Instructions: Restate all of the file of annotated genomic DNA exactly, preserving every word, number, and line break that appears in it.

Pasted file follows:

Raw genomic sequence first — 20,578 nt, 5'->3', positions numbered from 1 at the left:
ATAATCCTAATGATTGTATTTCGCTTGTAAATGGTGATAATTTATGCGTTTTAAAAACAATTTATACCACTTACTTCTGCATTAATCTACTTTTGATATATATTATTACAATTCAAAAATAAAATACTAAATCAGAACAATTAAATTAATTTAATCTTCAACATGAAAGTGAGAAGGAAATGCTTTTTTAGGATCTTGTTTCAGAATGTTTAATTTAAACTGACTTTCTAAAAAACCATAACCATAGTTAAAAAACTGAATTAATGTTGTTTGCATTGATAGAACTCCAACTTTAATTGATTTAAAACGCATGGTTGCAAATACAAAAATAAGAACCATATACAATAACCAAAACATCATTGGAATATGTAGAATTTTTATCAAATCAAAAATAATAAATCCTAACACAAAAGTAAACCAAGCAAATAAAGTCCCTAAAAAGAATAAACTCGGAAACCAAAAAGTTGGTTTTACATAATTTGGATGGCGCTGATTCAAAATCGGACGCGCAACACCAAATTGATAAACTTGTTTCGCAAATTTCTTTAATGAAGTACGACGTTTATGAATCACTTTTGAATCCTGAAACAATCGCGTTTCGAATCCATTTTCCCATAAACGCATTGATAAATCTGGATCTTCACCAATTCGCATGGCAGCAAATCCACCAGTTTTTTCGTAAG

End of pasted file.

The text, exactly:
Raw genomic sequence first — 20,578 nt, 5'->3', positions numbered from 1 at the left:
ATAATCCTAATGATTGTATTTCGCTTGTAAATGGTGATAATTTATGCGTTTTAAAAACAATTTATACCACTTACTTCTGCATTAATCTACTTTTGATATATATTATTACAATTCAAAAATAAAATACTAAATCAGAACAATTAAATTAATTTAATCTTCAACATGAAAGTGAGAAGGAAATGCTTTTTTAGGATCTTGTTTCAGAATGTTTAATTTAAACTGACTTTCTAAAAAACCATAACCATAGTTAAAAAACTGAATTAATGTTGTTTGCATTGATAGAACTCCAACTTTAATTGATTTAAAACGCATGGTTGCAAATACAAAAATAAGAACCATATACAATAACCAAAACATCATTGGAATATGTAGAATTTTTATCAAATCAAAAATAATAAATCCTAACACAAAAGTAAACCAAGCAAATAAAGTCCCTAAAAAGAATAAACTCGGAAACCAAAAAGTTGGTTTTACATAATTTGGATGGCGCTGATTCAAAATCGGACGCGCAACACCAAATTGATAAACTTGTTTCGCAAATTTCTTTAATGAAGTACGACGTTTATGAATCACTTTTGAATCCTGAAACAATCGCGTTTCGAATCCATTTTCCCATAAACGCATTGATAAATCTGGATCTTCACCAATTCGCATGGCAGCAAATCCACCAGTTTTTTCGTAAG